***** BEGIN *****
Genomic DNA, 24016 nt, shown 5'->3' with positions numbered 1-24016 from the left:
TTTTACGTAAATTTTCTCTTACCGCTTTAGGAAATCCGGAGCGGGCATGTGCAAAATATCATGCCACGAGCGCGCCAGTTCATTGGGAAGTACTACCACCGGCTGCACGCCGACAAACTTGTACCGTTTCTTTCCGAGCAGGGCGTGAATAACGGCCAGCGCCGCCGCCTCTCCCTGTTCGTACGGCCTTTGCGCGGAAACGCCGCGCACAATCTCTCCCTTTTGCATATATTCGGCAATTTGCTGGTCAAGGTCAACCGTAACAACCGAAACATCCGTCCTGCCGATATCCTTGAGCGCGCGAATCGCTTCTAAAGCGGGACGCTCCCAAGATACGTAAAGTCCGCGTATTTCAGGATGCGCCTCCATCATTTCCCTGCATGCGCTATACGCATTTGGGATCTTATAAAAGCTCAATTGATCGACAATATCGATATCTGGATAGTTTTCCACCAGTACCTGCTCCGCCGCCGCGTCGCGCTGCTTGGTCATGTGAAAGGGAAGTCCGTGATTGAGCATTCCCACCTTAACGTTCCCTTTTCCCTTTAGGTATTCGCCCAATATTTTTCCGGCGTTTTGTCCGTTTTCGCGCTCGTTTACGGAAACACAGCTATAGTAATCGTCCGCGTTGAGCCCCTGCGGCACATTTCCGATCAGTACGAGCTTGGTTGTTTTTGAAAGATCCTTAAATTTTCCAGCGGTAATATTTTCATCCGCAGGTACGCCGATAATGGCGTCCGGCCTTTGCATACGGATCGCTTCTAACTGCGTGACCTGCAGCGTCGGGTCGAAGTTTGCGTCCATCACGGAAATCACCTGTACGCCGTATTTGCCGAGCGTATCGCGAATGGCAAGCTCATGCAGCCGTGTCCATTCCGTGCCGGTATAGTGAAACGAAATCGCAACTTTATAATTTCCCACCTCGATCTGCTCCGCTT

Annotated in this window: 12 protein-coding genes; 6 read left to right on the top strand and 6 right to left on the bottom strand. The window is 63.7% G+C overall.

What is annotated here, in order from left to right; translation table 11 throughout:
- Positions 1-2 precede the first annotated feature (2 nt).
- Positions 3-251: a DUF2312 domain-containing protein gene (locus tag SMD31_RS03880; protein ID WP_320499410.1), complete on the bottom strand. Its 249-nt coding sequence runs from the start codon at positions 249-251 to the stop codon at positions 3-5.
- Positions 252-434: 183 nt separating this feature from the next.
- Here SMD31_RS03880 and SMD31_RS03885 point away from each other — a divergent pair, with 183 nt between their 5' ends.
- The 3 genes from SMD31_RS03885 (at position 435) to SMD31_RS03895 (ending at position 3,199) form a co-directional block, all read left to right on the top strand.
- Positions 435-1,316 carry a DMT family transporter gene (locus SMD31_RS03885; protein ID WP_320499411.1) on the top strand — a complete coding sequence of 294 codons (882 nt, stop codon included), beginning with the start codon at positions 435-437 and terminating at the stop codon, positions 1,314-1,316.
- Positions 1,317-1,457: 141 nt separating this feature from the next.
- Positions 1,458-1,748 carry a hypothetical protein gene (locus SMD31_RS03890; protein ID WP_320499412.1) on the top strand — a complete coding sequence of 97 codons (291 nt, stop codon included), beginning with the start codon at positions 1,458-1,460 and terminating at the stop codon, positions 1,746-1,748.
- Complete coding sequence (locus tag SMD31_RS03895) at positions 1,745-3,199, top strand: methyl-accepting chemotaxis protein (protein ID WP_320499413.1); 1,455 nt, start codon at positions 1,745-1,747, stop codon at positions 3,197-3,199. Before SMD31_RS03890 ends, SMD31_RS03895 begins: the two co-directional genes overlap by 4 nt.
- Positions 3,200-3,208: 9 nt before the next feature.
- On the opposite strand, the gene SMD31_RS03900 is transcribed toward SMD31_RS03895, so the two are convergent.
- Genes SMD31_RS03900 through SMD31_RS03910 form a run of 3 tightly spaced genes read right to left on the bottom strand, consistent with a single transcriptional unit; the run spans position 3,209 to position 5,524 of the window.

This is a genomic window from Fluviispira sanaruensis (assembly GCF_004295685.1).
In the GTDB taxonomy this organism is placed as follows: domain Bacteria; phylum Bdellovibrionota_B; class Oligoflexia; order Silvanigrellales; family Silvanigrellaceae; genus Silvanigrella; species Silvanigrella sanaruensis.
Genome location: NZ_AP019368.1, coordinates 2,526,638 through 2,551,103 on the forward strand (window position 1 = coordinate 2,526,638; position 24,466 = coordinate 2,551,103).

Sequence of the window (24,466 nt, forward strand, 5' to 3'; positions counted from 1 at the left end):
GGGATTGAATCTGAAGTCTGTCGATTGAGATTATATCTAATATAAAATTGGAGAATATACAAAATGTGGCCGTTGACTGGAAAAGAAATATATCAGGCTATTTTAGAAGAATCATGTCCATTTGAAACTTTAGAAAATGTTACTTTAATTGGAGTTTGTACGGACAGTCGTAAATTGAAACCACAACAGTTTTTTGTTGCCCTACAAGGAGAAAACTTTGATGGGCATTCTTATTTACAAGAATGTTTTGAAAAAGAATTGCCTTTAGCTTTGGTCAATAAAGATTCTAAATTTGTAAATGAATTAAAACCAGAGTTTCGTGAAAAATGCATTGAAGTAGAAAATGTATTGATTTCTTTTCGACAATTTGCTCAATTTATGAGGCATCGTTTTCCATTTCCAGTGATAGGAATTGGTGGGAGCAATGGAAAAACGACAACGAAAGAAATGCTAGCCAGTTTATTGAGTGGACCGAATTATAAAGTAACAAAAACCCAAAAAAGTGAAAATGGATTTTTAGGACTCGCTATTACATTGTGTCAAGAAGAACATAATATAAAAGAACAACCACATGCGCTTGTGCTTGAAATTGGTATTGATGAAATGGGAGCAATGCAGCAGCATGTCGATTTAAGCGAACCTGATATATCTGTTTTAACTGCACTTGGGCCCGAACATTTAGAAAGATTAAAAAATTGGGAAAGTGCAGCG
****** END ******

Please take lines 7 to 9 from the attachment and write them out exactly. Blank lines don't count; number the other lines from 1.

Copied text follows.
- Positions 252-434: 183 nt separating this feature from the next.
- Here SMD31_RS03880 and SMD31_RS03885 point away from each other — a divergent pair, with 183 nt between their 5' ends.
- The 3 genes from SMD31_RS03885 (at position 435) to SMD31_RS03895 (ending at position 3,199) form a co-directional block, all read left to right on the top strand.